A round ends as soon as one player has completed their airship by playing 7 Airship Part cards, filling their Guide sheet. Players now calculate their score for the round by determining which suit they have the most of and scoring 2 points for each card in that suit. For example, if a player had 3 Goggles as their most played suit, they would score 6 points. If a Wild card is used to determine which suit is counted, it only provides 1 point, not 2.
Players can also attempt to score a “Muddle,” which is a complete airship made of exactly one suit each (or seven different suits). If the player can create such an airship, they score 20 points but do not receive any special bonus points.
Any player who has an incomplete airship scores 1 point per card used.
Bonus points are then scored (for everyone except those who score a Muddle).
- +2 points given to the player who completed their airship first and ended the round
- +1 point to any player who also finished their airship during the round
- If the player has the “Golden Dynamotor” in their hand when the round ends, they earn an additional +1 point
New Round and Ending the Game
A new round now begins if only 1 or 2 rounds have been played so far. Setting up the new round is exactly like setting up the game for the first time. When the round is over, points are scored again.
After the 3rd round is completed, players add up all their points from all three rounds. The player with the most points wins the game.
To learn more about Dastardly Dirigibles, visit the game’s web page.
The Child Geeks were quick to catch on and to get to work on building their airships. Special cards were used accurately, and the subtle way the game keeps everyone going towards the end goal was not lost on even the youngest of players. According to one such Child Geek, “Each time you play a part, everyone else gets to play a part, too. This means that playing parts on your turn is not alway a good thing.” Certainly not if you are attempting to score a Muddle or working on individual suits. However, this was seen as a very good thing by all the Child Geeks. As one Child Geek put it, “The game wants you to move forward and helps you by allowing you to play cards out of turn. You just have to make sure you don’t overplay your cards and hurt your airship.” Even though the game does want you to move forward, it helps you for a price. A price, I might add, that the Child Geeks were happy to pay. All the Child Geeks voted to approve Dastardly Dirigibles.
The Parent Geeks enjoyed the game, as well, although a few of the non-gamer non-geeky Parent Geeks had no real idea what Steampunk was, making the game’s setting a bit odd. As one such Parent Geek put it, “Why does my airship have all these pipes and fins? That’s not a good idea for an airship.” Even though the construction of the airships was seen by most as “questionable” with the hodgepodge of parts thrown together, all the Parent Geeks agreed on one thing: the game was a lot of fun. As one Parent Geek put it, “A fast game that seems a lot shorter than the hour you put into it.” Another Parent Geek said, “I like how the game subtly opens up to you. I thought it was just a race, but now I see it has more to do with pacing and positioning than anything else.” When the games were over, the Parent Geeks voted to approve Dastardly Dirigibles.
The Gamer Geeks couldn’t put their finger on it, but the game felt very familiar to them. As one Gamer Geek put it, “I don’t know what it is, but there’s something about this game that makes me think I’ve played it or something like it before.” Not that it mattered, as the game entertained the Gamer Geeks. According to one Gamer Geek, “This is a solid game. Light but it has depth. You need to be strategic about your card playing timing and always have a backup plan.” Another Gamer Geek said, “A fun game. I’d play this as a filler or even as the main game for the evening if I was short on time and didn’t want to spend a lot of mental energy on a heavier game.” When the votes were in, the Gamer Geeks approved Dastardly Dirigibles, finding it to be a game that could definitely hold their interest.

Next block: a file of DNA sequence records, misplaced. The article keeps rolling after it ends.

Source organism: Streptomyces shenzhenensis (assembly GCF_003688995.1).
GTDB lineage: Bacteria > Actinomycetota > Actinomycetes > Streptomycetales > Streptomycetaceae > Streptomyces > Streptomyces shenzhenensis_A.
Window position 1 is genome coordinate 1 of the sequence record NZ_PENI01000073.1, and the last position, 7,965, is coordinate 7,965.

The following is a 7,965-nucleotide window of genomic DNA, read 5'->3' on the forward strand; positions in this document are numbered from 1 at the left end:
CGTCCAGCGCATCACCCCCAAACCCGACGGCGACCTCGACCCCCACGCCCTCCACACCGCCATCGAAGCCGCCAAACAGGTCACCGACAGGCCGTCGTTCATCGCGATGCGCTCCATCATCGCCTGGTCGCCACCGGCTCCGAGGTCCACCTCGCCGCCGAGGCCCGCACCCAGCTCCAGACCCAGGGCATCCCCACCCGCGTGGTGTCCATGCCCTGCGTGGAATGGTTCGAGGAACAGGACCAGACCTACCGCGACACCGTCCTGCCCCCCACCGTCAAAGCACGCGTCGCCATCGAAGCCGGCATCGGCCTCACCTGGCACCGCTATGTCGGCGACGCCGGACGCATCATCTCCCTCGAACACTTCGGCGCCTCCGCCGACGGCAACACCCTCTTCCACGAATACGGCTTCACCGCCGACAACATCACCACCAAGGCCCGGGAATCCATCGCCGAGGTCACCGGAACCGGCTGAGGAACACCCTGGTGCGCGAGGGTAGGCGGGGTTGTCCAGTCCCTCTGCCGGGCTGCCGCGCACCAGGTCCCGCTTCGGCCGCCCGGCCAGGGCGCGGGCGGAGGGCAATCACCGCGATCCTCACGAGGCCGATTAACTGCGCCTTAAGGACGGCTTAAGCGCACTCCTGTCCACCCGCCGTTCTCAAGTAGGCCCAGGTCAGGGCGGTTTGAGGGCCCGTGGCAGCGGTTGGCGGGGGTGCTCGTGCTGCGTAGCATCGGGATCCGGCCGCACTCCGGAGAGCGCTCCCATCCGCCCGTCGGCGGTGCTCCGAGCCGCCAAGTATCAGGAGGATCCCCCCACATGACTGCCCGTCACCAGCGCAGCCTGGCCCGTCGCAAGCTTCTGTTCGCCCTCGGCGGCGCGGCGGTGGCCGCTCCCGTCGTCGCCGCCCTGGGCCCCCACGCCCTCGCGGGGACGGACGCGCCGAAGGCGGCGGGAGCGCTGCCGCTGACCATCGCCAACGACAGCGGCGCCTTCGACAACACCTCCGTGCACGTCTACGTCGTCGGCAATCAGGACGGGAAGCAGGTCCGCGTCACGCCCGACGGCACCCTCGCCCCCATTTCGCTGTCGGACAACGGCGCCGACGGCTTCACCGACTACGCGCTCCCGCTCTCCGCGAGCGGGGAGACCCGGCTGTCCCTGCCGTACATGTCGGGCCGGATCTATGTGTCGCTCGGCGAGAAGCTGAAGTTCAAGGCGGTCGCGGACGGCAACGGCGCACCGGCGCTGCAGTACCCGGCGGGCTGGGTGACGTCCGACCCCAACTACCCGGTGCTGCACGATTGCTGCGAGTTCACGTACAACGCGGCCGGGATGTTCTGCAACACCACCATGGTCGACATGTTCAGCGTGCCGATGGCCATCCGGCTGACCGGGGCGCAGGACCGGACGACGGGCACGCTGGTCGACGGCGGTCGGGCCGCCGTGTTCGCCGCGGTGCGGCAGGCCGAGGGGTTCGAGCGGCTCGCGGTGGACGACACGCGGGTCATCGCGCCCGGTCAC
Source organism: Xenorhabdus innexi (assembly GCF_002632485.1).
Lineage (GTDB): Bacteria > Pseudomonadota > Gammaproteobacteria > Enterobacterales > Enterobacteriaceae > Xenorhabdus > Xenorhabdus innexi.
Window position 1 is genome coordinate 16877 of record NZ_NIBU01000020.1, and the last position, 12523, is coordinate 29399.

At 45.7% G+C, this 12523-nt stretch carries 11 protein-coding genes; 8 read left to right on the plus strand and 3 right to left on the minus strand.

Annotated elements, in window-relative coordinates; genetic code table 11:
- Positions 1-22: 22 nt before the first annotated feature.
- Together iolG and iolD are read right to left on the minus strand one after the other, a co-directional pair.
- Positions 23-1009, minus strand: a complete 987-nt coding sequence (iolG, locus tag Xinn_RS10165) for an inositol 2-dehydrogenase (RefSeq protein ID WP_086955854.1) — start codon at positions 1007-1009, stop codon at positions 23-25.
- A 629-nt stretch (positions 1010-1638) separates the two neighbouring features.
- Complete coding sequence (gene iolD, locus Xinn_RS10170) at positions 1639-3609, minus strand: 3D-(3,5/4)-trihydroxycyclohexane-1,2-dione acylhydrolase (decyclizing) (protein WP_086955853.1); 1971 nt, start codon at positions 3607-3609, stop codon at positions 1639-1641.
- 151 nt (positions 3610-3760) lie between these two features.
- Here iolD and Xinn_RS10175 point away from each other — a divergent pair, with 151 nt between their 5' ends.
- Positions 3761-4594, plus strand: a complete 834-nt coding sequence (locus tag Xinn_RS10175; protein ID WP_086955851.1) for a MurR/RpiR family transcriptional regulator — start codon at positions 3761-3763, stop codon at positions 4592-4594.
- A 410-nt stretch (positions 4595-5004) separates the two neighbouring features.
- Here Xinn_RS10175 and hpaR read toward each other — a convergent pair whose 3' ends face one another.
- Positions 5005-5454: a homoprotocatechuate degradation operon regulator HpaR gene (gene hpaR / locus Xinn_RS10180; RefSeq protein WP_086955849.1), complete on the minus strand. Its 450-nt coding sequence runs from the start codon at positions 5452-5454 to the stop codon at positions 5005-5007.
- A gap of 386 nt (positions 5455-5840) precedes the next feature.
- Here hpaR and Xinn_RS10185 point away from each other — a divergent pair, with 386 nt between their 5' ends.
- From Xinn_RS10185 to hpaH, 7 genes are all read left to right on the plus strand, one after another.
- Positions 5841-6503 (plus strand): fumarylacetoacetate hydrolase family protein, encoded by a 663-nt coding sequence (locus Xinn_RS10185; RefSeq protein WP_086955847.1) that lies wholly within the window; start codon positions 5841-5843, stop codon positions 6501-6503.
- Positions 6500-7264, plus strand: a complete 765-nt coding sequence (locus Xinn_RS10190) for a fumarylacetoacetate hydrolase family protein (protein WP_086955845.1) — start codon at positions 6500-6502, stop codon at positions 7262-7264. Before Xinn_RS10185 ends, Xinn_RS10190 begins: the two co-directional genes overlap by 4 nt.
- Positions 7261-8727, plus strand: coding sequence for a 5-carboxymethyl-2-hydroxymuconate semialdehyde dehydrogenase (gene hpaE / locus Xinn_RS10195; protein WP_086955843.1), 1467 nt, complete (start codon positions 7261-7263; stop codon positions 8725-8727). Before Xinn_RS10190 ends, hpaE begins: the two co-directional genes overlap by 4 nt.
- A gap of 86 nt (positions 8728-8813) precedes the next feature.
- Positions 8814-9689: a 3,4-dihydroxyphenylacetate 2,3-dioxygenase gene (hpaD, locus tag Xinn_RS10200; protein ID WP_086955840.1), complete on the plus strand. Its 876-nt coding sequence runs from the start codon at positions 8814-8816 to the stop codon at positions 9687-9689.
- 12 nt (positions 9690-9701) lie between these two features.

Dastardly Dirigibles is deceptively simple. The gameplay is very straight forward, and it would appear that it doesn’t want to leave any player in the dust. But don’t be fooled. The game doesn’t care one bit for the players and here’s why. It forces actions and reactions, making players take steps doing things they normally wouldn’t want to do. The game forces players to play cards, but it does it in such a way as to make it feel like it’s doing you a favor.
“What’s this? Your opponent just played an engine? Guess what? You can, too! Yeah, we’re all winners!”
The game just sold you a beautiful lie, and you’ll buy it each and every time, too, with a smile. When you are forced to play a card, you are also forced to change your Guide sheet in a way you may not particularly want.
The key to gain back control is card management. When the game first starts, you want to have as many Airship Part cards as you can. If cards are replaced, you’re not hurting from the forced play. Later in the game, you want to ditch as many Airship Part cards as possible and stick to Special cards. This will limit the number of forced changes you will need to make on your opponents’ turns.
I was very happy with Dastardly Dirigibles. I think the name is a bit misleading as it suggests that the players will be doing a lot of backstabbing and negative manipulation. That’s not the case here, as the game rules require players to always act and react, leaving it feeling like it’s part of the natural order of things and somewhat cooperative. Regardless, the game has teeth, and you strangely like being bit by it. Do take this game for a test flight.
This game was given to Father Geek as a review copy. Father Geek was not paid, bribed, wined, dined, or threatened in vain hopes of influencing this review. Such is the statuesque and legendary integrity of Father Geek.